I've heard this morning from several readers about articles I wrote last week regarding the 11-year-old girl at Perry Hall Middle School who falsely accused a construction worker of sexually assaulting her in the school's restroom.
Most of the emailers expressed anger that a man's reputation was nearly ruined and his livelihood could've been jeopardized by the girl's false assertions, such as this one from a reader in Irvine, Calif. ...
"I think that rape is a serious and terrible crime, and that clearly it does go on. However, it is also clear that unsubstantiated allegations of rape or violence happen very frequently and that these false allegations also victimize innocent people and destroy lives. We need society to move toward a model in which people cannot get away with either of these things."
But the most compelling one (at least by my estimation) is one that comes from a vendor representative who says she has spent many years coordinating efforts between her company and local school systems. In her email, she wrote that she often suggested that school systems issue IDs to contract workers. She wrote, in part:
"There are many people on a school campus. Those that belong, who are employed by the school system, have IDs. Volunteers now go through more of a process and most also have IDs. But those that are contracted by the school system, and actually need to conduct a serious amount of work, for the greatest good, are subject to understandable protocol, numerous questions from a multitude of staff, who are just trying to do their job in protecting children.
"I would get stopped repeatedly, questioning why I was on campus. While making deliveries for children in which I needed to dolly in numerous loads, employees would actually shut the door in attempt to protect the school without any way to indicate I was coming back with more items for their children. I finally made my own sign to post on the propped door indicating its purpose. But I didn't get upset, as I, too, have children and respect everyone's dedication to protect them.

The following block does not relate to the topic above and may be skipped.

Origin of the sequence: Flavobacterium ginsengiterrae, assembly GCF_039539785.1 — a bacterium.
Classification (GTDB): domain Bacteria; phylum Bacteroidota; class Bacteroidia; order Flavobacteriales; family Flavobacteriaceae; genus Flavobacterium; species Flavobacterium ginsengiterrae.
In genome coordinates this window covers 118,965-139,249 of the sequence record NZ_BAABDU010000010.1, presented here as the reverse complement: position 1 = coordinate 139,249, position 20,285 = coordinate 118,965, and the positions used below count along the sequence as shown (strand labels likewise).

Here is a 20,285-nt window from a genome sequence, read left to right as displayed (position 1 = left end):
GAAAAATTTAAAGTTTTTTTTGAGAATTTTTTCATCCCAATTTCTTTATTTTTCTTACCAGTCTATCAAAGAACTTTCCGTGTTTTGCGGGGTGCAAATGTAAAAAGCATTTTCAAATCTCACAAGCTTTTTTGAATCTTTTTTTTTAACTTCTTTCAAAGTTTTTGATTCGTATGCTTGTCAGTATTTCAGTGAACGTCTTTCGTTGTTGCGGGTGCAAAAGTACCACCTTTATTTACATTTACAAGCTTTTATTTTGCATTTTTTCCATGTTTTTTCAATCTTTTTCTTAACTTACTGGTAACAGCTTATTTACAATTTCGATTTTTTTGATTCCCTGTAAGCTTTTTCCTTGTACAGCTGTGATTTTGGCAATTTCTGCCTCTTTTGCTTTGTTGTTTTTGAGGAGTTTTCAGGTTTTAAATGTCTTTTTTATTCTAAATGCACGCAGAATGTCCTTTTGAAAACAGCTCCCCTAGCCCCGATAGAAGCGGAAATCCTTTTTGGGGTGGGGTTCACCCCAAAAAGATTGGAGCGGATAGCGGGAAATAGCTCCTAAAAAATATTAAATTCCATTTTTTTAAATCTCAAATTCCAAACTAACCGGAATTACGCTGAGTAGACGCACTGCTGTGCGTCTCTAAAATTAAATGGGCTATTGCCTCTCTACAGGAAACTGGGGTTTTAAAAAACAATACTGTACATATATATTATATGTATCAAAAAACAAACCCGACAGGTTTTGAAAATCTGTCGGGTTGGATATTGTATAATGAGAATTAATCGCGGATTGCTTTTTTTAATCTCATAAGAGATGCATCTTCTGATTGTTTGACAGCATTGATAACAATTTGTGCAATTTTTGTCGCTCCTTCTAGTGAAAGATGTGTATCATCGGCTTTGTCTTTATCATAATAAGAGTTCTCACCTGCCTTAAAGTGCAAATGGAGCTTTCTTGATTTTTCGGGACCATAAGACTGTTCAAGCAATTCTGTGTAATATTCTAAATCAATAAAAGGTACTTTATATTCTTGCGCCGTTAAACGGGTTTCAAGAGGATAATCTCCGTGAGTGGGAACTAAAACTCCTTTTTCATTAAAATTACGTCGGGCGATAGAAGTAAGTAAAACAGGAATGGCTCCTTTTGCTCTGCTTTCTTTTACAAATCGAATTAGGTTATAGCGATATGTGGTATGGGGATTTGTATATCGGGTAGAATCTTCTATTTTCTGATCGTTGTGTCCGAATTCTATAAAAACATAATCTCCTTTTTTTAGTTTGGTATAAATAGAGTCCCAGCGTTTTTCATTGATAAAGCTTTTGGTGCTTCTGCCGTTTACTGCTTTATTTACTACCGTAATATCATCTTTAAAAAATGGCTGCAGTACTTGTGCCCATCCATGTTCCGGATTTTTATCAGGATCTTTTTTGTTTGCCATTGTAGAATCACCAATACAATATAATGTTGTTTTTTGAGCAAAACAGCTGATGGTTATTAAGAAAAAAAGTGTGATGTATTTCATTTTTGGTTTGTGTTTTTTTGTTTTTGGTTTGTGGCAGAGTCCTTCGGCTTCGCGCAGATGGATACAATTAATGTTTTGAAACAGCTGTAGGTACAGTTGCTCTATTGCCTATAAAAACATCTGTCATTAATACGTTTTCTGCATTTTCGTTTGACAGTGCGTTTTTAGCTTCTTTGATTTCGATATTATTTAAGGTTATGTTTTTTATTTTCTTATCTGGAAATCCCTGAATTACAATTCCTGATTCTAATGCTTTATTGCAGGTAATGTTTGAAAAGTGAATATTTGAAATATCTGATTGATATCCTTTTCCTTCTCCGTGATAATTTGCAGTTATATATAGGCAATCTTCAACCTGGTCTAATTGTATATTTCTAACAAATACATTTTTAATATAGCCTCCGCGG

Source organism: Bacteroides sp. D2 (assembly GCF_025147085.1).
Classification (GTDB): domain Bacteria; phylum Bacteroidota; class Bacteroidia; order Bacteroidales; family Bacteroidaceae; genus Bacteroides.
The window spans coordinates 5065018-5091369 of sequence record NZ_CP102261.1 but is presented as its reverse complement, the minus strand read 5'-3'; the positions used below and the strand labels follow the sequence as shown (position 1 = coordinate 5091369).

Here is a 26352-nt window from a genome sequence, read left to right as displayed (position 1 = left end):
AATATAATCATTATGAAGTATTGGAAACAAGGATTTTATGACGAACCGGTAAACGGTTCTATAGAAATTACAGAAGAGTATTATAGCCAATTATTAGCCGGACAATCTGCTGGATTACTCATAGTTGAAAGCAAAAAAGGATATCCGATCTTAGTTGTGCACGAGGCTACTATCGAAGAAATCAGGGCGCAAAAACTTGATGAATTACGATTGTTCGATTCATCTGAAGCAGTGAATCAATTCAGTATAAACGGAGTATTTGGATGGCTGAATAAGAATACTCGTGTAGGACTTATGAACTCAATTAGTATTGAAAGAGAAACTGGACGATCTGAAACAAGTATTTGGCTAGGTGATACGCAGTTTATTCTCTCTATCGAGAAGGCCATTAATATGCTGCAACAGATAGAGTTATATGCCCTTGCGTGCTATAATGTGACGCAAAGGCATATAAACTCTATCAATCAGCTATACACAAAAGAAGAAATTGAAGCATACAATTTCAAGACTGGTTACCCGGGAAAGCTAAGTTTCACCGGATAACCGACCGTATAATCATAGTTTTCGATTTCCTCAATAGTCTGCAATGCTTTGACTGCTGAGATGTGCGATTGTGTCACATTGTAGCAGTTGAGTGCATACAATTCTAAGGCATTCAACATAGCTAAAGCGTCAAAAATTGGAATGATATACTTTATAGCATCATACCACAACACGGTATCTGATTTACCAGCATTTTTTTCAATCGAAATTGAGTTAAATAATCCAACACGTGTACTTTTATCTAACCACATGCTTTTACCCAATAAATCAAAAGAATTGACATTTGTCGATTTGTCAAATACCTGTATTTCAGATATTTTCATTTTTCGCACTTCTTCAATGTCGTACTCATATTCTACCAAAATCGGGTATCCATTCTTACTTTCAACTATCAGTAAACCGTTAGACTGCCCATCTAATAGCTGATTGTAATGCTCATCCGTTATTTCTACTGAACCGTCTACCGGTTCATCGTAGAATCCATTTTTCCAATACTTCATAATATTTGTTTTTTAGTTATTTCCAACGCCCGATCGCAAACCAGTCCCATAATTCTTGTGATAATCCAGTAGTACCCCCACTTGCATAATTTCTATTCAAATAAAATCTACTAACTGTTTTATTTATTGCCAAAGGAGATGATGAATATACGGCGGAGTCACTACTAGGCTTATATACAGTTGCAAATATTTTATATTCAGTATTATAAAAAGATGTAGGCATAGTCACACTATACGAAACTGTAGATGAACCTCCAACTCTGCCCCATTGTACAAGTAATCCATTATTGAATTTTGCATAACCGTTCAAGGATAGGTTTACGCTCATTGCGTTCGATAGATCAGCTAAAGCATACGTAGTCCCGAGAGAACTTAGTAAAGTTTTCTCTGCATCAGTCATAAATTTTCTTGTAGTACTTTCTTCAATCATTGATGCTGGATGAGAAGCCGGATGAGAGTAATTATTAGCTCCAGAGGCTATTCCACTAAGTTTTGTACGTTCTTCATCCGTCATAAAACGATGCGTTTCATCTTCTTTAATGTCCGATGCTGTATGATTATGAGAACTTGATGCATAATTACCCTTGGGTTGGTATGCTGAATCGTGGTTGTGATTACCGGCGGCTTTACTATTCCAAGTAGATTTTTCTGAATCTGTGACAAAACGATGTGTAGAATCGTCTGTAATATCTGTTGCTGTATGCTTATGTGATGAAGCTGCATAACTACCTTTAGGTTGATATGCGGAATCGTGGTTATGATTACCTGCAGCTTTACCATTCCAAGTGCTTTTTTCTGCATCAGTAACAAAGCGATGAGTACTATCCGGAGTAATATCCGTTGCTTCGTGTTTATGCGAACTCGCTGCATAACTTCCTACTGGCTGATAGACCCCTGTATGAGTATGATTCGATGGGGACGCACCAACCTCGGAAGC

"I have always thought that since everyone is on the same team, and protecting children is of the utmost importance, subjecting vendor personnel to fingerprinting is understandable. These employees should receive a photo ID from the school system indicating they are approved to conduct work on campus. It turns a stranger into a comrade at a glance. And allows everyone to achieve their individual successes to complete the puzzle of best support for everyone's children in academic acceleration."
Here's part of my reply to the angry emailers:
In the end, as I have shared with another reader who called me today, it's unfair to assume the school system and legal authorities aren't taking the girl's false allegations seriously. As I reported, the school system is prohibited from discussing with us what, if any, consequences the girl may face (such as suspension or expulsion). And the state's attorney's office made it clear, as we reported, that they felt confident the girl's family was best suited to handle this situation.
One of the questions I asked of all the parents to whom I spoke was whether they worried that these false allegations would cause them to initially doubt other reports of similar accusations, should this ever happen again. Most of them said it was unfortunate, that one who lies can create this layer of doubt for all others. Again, they came back to the point that it would be better to take this as an opportunity to tighten those controls at the school site to avoid being in this position again.
To read more of the emails and the rest of my reply, click on the link below ...
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